In an effort to consolidate its brands, Seiko released the SBDC091/SPB121 as part of its large Prospex collection. This isn't that big of a deal to most people, but I think Seiko went a bit too far by placing a Prospex logo on the dial.
In my opinion, this logo removes the last bit of dressiness that the SARB017 had, making the SBDC091/SPB121 even less versatile than before.
What remains unchanged?
1. Compass & 2-crown layout
There are many aspects of the SARB017 that made it such a distinctive watch. One of them is the inner rotating bezel (used as a compass) operated by a second crown at the 4 o'clock position.
Fortunately, Seiko kept this peculiar 2-crown layout and inner compass bezel that's both useful (for outdoors enthusiasts) and helps the SBDC091/SPB121 stand out from the lot.
2. Hands, Numerals, Dial
If it ain't broke, don't fix it! Seiko perfectly understands this idiom, and it's why they left most of the new Alpinist's styling untouched. Indeed, the gorgeous sunburst green dial and gold-plated hands & indices are what made the SARB017 so famous in the first place.
While it's not the most versatile color scheme out there, it's a design that's certain to get you tons of compliments if you find the right outfit to pair with.
3. Case Size
Part of what made the SARB017 so attractive was its perfect 39,5mm case diameter. This dimension makes the watch small enough for us slender-wristed folks, but just big enough not to look underwhelming on big wrists.
However, the introduction of a new exhibition case back makes the SBDC091/SPB121 slightly thicker than the SARB017, but it's not that significant.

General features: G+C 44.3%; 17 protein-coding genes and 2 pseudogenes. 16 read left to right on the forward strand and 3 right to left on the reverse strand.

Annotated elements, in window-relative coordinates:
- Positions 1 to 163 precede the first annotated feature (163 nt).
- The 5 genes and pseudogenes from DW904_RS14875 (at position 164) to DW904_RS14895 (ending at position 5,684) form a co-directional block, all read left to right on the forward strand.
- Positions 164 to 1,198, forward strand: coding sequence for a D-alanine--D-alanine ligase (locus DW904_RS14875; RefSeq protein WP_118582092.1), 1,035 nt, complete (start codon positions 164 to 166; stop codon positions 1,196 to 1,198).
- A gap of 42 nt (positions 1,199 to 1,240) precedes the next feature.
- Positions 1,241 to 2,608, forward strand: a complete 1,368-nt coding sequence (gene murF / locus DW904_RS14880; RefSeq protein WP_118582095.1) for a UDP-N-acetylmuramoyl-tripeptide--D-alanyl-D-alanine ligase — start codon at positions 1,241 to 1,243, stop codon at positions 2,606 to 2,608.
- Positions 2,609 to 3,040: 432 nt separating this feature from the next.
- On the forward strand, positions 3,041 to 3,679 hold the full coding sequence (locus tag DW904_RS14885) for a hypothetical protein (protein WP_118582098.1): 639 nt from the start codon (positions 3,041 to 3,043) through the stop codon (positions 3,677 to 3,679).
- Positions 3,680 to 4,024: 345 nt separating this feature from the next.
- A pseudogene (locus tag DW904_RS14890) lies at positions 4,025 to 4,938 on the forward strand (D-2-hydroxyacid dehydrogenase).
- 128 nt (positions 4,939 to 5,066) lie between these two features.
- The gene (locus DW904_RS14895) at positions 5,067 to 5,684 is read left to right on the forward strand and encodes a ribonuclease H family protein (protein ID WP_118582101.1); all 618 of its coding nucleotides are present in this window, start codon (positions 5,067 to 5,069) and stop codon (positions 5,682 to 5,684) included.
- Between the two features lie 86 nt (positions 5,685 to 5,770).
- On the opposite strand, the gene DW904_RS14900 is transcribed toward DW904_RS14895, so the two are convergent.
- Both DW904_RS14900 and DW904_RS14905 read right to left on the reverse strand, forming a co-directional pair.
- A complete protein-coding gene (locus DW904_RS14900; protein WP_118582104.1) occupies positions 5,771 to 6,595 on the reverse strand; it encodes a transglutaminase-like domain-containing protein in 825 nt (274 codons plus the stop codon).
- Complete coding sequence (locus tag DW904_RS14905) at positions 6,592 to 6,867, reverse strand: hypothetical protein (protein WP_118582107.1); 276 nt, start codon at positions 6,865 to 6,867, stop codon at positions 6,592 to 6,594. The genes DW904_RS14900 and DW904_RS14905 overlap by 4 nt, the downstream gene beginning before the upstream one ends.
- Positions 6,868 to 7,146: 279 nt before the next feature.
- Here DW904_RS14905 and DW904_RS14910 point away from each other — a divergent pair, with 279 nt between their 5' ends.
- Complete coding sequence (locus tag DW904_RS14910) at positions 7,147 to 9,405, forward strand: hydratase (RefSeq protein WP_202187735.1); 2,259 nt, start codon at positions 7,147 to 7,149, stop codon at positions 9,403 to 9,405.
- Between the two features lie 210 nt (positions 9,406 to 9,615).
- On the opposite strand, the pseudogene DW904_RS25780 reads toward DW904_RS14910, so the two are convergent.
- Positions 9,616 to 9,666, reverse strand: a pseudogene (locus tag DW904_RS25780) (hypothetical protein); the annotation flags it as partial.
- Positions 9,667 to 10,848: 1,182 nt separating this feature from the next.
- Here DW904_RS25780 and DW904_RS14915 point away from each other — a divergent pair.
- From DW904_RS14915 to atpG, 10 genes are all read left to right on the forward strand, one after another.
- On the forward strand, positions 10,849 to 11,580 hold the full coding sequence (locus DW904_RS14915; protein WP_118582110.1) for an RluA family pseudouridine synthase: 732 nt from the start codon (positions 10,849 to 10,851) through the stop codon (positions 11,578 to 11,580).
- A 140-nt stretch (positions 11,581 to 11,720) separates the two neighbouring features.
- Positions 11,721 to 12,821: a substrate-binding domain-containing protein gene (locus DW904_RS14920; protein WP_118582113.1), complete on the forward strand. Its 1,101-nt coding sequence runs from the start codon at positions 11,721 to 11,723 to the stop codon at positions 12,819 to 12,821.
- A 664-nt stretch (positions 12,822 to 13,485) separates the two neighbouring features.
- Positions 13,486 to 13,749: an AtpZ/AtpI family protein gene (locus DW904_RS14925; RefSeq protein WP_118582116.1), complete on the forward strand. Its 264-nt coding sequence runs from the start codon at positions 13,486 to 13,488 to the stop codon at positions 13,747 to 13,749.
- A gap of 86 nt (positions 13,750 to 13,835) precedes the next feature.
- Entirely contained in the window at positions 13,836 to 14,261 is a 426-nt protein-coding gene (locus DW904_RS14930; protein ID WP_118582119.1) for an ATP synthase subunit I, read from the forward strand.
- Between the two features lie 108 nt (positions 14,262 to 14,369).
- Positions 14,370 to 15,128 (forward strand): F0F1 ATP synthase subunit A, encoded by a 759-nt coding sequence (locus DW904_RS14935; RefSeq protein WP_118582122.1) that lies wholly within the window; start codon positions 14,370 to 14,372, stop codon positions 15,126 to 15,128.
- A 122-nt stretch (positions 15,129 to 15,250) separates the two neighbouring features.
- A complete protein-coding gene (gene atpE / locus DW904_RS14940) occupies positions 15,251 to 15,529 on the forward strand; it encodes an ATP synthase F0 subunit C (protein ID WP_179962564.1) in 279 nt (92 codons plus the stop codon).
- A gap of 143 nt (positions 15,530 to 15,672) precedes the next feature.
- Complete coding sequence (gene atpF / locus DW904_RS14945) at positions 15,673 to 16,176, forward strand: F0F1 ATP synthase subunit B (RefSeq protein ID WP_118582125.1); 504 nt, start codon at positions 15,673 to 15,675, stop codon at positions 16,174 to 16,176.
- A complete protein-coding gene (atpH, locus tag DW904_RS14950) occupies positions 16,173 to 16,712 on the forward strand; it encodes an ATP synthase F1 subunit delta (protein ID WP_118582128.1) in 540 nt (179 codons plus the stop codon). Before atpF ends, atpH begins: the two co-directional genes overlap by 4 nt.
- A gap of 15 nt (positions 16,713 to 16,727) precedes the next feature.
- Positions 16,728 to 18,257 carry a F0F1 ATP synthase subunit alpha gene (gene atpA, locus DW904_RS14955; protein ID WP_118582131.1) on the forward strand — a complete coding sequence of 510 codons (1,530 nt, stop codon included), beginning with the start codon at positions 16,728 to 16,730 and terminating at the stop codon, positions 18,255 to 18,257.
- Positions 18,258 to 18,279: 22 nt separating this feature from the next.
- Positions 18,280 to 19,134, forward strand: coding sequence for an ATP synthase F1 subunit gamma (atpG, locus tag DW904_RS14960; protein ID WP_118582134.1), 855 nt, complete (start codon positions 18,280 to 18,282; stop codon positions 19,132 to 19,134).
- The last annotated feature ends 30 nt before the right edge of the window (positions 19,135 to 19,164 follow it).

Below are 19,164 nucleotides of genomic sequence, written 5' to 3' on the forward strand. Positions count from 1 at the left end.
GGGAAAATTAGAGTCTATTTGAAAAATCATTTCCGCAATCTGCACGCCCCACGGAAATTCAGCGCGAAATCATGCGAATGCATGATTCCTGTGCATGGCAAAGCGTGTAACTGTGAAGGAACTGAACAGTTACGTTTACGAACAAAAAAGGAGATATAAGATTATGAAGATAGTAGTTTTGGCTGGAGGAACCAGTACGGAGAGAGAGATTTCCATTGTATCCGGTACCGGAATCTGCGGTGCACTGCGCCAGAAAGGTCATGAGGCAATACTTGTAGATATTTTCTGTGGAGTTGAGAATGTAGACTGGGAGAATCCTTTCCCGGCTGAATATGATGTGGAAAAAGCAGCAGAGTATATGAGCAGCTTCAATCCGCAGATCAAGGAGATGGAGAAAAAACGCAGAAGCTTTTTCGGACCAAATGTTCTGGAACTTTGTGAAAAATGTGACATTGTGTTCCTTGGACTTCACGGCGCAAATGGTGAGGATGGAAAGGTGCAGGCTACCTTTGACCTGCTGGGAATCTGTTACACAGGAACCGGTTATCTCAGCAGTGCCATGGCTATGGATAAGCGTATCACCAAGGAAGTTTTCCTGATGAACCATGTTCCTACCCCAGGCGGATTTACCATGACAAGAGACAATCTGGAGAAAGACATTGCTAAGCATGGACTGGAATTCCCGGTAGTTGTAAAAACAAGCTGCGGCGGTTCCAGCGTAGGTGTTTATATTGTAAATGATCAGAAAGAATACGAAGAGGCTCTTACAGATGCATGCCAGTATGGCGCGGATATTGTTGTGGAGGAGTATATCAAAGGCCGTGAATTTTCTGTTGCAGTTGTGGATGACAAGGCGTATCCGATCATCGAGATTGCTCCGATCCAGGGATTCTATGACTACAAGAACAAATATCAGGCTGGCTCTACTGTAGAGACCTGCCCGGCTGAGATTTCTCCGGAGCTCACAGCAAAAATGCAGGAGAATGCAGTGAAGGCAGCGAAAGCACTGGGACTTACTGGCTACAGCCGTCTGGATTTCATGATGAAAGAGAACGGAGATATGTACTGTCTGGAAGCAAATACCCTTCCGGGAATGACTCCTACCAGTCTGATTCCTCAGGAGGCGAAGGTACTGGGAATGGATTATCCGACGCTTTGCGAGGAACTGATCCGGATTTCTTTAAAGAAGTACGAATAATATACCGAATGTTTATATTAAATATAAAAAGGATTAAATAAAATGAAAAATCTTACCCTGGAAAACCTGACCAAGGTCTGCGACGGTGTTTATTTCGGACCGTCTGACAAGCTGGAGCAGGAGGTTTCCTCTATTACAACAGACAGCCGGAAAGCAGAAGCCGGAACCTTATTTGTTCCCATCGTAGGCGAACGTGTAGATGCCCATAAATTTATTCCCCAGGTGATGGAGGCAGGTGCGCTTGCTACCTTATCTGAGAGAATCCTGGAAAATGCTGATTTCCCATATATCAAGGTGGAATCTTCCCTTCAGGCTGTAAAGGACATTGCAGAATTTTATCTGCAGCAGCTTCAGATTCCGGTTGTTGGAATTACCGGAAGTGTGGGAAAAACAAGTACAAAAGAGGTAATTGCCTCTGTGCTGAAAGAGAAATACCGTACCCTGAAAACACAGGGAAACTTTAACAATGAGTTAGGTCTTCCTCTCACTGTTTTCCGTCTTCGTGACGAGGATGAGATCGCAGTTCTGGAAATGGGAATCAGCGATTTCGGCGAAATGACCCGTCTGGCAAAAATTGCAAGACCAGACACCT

4. Most Specs
With the higher MSRP, it would be disappointing to find out that some specs were downgraded from the SARB017. It's not that far-fetched to imagine such as scenario since Seiko released the SKX's successor with a higher MSRP and lower water resistance.
However, the new SBDC091/SPB121 keeps the original specs such as the 200m water resistance, Lumibrite formula, sapphire crystal, etc..
Why are there 2 different model numbers?
There seems to be a lot of confusion around the SARB017 replacement's reference #. The two references you will encounter are either Seiko SBDC091 or Seiko SPB121.
Those two reference numbers are used for the same watch. In fact, SBDC091 is the original reference number that's used by Seiko in Japan. On the other hand, SPB121 is used by Seiko for the rest of the world (including the U.S).
However, this doesn't mean that an SPB121 model can't be manufactured in Japan. As usual, you will need to look at the suffix (J1 or K1) to know where your piece comes from.
Is the SBDC091/SPB121 worth it?
The answer to this question is completely dependant on what you look for in a watch. To me, the changes Seiko made on the SBDC091/SPB121 degraded the iconic look of the SARB017, but that's a completely personal opinion.
If you're strictly talking about price/quality ratio, the inflation-adjusted price is the same, and the movement has a much larger power reserve, so I must admit that it has gotten better.
Let me know in the comments below if you think that the new Alpinist is better than the SARB017 or if they should've left the styling unchanged!